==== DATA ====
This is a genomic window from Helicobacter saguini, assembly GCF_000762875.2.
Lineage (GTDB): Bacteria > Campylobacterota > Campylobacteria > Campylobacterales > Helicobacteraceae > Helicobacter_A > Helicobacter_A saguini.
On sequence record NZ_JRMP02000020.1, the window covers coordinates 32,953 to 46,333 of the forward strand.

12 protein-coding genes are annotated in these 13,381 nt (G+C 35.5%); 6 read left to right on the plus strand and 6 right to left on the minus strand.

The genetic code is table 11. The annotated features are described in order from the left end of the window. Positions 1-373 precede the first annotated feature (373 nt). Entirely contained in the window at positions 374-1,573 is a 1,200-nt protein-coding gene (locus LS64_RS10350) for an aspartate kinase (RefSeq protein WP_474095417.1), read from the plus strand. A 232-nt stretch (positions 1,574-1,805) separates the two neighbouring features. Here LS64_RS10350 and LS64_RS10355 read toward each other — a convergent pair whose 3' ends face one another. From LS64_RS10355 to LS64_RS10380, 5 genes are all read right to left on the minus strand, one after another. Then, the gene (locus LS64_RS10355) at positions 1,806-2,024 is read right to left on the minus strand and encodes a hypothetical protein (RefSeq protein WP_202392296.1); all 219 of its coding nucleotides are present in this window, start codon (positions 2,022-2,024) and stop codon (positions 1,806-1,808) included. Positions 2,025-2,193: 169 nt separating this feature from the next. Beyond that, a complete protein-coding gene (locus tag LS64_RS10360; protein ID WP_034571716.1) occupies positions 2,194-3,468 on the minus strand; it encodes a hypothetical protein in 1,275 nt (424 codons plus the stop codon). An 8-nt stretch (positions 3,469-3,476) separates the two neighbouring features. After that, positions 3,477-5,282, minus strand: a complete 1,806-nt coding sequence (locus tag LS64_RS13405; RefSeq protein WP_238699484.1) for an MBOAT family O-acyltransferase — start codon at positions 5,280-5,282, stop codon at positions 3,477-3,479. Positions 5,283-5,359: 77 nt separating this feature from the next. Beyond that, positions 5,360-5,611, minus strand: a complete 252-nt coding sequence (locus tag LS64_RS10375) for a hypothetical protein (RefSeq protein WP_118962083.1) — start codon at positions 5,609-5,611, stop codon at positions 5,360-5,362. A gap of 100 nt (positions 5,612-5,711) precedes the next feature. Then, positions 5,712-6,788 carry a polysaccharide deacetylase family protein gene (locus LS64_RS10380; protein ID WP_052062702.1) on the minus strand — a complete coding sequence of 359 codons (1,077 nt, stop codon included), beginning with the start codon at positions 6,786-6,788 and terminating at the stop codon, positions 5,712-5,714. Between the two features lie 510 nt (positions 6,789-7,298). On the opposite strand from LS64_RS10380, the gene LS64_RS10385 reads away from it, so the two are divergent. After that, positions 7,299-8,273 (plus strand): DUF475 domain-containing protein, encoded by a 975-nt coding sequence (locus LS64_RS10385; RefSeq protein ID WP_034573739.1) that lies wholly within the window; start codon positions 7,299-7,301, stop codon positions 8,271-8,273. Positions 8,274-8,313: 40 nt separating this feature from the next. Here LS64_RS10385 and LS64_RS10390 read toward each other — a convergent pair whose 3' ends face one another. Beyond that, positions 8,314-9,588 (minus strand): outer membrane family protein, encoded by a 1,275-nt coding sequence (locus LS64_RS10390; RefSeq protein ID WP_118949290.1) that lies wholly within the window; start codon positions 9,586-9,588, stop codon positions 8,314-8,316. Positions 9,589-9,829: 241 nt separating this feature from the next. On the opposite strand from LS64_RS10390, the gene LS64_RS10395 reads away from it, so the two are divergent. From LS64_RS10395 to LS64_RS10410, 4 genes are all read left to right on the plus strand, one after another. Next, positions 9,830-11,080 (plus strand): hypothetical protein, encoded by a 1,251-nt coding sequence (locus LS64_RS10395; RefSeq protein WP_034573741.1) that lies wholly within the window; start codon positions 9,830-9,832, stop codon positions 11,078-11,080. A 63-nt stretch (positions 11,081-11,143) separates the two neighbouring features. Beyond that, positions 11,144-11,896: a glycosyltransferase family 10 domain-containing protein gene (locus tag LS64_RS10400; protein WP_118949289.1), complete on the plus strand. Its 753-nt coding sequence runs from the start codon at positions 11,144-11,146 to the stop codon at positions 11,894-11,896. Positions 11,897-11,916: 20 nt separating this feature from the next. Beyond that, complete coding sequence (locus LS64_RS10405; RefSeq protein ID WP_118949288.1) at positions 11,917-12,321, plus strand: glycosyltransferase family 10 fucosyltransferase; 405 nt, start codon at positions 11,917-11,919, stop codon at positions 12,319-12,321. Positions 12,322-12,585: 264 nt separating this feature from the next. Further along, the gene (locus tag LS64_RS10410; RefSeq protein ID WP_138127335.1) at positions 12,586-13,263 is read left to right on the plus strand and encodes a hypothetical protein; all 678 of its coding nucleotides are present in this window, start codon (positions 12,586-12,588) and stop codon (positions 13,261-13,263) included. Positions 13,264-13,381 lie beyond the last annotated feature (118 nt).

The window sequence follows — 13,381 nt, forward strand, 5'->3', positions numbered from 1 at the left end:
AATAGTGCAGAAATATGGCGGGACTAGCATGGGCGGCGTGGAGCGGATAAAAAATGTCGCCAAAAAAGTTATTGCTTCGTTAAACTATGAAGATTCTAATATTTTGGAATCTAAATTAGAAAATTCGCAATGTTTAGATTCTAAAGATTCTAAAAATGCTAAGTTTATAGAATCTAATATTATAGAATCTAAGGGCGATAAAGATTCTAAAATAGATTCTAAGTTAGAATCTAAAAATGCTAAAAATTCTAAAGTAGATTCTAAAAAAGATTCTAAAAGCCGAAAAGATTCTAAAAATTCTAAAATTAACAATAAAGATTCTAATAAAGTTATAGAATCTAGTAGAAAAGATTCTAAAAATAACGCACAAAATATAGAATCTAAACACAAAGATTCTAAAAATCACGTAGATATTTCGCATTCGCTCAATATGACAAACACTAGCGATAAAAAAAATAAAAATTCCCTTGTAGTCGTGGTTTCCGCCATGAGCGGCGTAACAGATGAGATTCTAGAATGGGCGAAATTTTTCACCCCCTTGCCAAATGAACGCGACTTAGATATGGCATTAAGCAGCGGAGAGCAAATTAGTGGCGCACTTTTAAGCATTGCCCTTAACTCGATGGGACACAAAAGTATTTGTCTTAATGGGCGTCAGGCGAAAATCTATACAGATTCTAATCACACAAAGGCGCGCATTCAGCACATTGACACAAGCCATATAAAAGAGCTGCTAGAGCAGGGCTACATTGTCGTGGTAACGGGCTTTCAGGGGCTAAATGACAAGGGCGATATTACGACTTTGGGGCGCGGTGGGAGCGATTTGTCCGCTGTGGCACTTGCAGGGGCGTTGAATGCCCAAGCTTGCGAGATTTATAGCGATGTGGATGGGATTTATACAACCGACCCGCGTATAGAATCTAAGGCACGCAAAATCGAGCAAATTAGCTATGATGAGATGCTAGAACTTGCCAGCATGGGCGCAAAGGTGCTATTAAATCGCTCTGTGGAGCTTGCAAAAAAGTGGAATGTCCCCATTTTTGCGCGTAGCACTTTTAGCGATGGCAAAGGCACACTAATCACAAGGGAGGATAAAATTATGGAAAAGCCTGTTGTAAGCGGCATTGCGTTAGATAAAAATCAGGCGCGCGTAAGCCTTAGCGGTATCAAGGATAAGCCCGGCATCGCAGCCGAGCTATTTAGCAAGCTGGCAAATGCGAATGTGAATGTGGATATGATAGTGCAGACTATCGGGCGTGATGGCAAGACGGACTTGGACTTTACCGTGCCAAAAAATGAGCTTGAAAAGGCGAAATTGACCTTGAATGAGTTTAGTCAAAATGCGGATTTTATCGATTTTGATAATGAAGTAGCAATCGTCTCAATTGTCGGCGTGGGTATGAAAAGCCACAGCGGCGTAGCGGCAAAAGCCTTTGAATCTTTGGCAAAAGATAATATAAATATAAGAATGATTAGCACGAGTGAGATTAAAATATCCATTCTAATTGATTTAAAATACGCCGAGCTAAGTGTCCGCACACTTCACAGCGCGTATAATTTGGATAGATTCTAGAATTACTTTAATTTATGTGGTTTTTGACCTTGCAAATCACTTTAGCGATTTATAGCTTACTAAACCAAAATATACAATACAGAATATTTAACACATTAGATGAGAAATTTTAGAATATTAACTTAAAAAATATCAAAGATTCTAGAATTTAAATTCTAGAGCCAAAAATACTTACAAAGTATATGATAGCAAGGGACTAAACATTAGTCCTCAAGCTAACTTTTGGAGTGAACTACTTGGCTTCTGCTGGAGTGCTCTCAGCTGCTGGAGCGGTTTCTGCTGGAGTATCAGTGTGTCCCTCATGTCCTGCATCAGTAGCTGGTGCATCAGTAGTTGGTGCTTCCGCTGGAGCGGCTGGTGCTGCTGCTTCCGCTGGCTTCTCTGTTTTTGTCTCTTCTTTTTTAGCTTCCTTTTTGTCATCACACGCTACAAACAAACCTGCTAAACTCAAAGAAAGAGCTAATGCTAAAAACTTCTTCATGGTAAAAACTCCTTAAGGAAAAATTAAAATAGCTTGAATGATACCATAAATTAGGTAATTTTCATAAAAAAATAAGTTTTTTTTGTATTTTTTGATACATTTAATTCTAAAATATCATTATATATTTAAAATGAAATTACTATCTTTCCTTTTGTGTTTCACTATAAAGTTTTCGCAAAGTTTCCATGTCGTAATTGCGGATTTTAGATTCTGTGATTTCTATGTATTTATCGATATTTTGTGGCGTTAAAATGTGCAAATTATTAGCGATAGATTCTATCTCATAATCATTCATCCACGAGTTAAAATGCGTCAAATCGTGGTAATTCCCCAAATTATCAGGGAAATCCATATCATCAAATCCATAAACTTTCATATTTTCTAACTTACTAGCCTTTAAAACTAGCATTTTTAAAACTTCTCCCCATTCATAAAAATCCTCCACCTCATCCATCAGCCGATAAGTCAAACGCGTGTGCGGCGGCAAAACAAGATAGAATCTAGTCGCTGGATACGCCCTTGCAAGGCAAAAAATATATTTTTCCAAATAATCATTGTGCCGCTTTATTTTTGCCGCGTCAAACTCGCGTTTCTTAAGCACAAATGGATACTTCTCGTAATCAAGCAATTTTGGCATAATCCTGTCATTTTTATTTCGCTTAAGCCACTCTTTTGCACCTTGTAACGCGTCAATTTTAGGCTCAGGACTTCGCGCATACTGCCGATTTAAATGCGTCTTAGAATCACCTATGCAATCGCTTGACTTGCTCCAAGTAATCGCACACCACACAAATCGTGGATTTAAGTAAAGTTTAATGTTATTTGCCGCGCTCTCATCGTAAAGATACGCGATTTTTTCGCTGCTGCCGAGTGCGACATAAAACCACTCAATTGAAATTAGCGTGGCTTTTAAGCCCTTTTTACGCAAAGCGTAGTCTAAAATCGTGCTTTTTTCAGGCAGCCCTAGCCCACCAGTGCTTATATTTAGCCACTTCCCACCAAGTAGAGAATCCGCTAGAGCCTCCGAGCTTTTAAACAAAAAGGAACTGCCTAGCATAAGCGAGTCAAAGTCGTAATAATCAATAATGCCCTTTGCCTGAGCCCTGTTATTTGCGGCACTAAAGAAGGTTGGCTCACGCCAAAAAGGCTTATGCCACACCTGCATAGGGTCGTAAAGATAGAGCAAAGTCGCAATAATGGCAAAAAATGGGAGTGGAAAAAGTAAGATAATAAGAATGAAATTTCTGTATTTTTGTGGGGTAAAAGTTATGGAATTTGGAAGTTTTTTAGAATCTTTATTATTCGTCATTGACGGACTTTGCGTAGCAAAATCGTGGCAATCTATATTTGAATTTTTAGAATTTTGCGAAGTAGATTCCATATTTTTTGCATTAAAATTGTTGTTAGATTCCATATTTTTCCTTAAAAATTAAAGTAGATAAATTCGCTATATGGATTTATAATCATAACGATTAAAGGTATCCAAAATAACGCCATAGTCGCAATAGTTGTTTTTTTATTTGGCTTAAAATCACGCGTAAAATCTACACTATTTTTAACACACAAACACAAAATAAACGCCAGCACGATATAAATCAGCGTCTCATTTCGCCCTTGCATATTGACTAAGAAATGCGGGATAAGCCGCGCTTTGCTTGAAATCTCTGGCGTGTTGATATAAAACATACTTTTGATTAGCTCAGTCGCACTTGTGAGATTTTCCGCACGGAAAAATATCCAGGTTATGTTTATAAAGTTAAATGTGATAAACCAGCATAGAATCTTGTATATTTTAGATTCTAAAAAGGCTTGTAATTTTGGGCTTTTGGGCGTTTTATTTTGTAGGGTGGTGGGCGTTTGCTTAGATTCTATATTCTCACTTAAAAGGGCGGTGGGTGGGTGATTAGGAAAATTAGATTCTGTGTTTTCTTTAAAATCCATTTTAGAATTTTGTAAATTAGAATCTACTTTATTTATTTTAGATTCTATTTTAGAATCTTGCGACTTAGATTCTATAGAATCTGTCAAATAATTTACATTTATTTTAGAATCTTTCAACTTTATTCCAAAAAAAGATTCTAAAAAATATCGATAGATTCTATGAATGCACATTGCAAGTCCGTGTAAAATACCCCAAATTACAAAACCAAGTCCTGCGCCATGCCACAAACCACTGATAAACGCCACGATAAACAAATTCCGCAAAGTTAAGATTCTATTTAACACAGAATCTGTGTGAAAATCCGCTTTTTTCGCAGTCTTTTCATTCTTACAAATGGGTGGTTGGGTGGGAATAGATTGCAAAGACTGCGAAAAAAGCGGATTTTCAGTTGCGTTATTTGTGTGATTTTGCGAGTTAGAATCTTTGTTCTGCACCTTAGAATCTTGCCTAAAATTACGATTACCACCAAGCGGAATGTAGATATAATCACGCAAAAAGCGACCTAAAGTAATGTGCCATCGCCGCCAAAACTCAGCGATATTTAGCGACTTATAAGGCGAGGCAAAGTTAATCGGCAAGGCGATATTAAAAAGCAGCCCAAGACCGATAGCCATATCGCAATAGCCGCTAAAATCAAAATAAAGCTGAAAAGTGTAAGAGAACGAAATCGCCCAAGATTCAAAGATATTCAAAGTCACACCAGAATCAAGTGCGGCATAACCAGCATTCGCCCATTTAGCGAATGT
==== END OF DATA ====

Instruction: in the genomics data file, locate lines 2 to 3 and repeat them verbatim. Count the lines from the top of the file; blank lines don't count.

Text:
Lineage (GTDB): Bacteria > Campylobacterota > Campylobacteria > Campylobacterales > Helicobacteraceae > Helicobacter_A > Helicobacter_A saguini.
On sequence record NZ_JRMP02000020.1, the window covers coordinates 32,953 to 46,333 of the forward strand.